Cultures of cell lines are frequently described as the workhorses of medical research — and, like all animals, these ubiquitous biological tools can have their differences. Experiments with cells that work in one lab, or even in one batch, can fail or give different results in another. This can be down to mislabelling, and even contamination (see Nature 520, 264; 2015). In Nature this week, scientists highlight another reason: genetic variability in the same cell line (U. Ben-David et al. Nature 560, 325–330; 2018).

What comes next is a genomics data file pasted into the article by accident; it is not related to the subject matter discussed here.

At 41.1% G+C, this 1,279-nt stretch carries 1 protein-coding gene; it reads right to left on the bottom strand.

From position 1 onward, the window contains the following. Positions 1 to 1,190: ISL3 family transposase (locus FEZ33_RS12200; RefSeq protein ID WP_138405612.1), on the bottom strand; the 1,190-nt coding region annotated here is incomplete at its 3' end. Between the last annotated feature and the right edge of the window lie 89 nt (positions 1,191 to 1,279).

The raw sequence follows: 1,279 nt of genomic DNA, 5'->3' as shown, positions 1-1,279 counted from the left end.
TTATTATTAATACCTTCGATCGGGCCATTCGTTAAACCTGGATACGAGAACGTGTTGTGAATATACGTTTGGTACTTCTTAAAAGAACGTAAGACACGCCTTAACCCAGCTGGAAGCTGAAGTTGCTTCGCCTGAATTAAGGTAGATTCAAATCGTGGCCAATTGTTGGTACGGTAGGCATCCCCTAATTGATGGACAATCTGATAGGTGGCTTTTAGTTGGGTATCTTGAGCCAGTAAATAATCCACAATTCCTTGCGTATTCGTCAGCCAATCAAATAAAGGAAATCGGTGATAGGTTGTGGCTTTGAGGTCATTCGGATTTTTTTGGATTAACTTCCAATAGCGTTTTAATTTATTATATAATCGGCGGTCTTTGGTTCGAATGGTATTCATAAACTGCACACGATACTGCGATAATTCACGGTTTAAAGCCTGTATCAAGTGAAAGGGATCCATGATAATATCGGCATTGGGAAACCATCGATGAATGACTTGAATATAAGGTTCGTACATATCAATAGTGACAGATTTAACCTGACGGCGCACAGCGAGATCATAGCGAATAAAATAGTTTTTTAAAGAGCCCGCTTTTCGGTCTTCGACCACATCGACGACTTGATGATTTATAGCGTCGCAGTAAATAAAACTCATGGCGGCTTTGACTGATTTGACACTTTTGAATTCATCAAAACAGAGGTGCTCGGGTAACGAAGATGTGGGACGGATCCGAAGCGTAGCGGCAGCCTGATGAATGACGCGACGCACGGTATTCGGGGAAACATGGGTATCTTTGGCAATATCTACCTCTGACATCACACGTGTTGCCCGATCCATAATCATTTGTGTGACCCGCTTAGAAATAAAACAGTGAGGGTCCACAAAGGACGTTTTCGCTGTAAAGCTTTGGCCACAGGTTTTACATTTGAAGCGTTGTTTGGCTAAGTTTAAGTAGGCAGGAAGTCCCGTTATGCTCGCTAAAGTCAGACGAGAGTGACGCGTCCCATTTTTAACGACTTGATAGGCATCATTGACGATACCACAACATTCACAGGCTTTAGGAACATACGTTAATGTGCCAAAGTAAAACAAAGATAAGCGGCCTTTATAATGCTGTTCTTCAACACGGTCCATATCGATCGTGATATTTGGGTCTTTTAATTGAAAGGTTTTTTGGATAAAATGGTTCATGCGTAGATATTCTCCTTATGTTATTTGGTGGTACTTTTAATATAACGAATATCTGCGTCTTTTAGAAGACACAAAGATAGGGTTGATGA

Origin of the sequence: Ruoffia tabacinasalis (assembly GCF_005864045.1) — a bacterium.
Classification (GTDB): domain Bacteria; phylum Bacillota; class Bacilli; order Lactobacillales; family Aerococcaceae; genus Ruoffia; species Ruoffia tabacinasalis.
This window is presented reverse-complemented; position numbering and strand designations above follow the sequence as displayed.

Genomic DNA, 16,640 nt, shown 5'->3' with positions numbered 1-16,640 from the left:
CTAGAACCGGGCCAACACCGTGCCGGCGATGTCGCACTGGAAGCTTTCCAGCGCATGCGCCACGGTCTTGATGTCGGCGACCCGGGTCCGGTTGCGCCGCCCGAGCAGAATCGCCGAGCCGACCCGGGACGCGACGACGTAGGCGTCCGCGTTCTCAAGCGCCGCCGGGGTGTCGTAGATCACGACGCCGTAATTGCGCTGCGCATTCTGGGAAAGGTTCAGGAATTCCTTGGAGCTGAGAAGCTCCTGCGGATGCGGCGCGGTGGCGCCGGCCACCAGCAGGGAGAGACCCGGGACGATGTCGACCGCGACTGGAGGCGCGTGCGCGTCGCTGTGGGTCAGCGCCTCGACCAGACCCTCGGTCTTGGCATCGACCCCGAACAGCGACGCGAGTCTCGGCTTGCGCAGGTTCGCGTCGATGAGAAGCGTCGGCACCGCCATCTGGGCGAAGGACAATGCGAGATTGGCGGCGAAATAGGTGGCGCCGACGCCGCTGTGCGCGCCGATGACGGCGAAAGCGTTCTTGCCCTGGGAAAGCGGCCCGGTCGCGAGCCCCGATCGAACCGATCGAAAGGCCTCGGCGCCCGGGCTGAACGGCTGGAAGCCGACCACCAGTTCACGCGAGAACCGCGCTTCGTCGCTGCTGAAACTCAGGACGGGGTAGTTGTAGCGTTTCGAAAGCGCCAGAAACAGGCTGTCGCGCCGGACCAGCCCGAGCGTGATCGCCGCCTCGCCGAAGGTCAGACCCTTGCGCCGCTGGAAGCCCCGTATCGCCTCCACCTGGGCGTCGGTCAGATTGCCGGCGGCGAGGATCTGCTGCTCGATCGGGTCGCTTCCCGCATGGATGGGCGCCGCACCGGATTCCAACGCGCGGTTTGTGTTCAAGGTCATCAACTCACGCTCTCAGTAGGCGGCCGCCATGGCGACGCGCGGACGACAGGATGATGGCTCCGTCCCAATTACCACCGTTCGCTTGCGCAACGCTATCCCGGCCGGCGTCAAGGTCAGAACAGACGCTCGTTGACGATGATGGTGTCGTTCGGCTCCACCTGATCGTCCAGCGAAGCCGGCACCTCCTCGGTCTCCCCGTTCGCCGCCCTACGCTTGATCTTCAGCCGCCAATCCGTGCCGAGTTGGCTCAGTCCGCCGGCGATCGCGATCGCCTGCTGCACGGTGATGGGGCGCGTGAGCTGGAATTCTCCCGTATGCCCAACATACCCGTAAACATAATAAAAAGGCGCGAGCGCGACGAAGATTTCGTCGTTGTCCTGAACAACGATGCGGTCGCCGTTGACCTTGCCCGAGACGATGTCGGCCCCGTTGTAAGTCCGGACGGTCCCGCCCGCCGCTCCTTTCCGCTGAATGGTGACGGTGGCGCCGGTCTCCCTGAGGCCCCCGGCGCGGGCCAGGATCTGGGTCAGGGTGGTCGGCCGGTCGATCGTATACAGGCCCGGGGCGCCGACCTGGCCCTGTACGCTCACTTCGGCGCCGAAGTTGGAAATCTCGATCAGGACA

The researchers analysed cell lines from different sources, including the popular MCF7 type used to investigate cancer. They found a staggering amount of variation. Supposedly identical cell lines were actually far from identical — there were differences in their genomes, gene expression, morphology and, importantly, drug sensitivity. This could help to explain why so many experimental results that rely on the standard performance of a specific cell line can’t be reproduced.
The cause is genetic drift — the cell lines diverge as they are independently and individually passaged, or subcultured. It isn’t an unexpected finding, but has never been shown before on such a scale. It will still probably come as a shock to many researchers: all cell-line strains are not equal. And some are more unequal than others.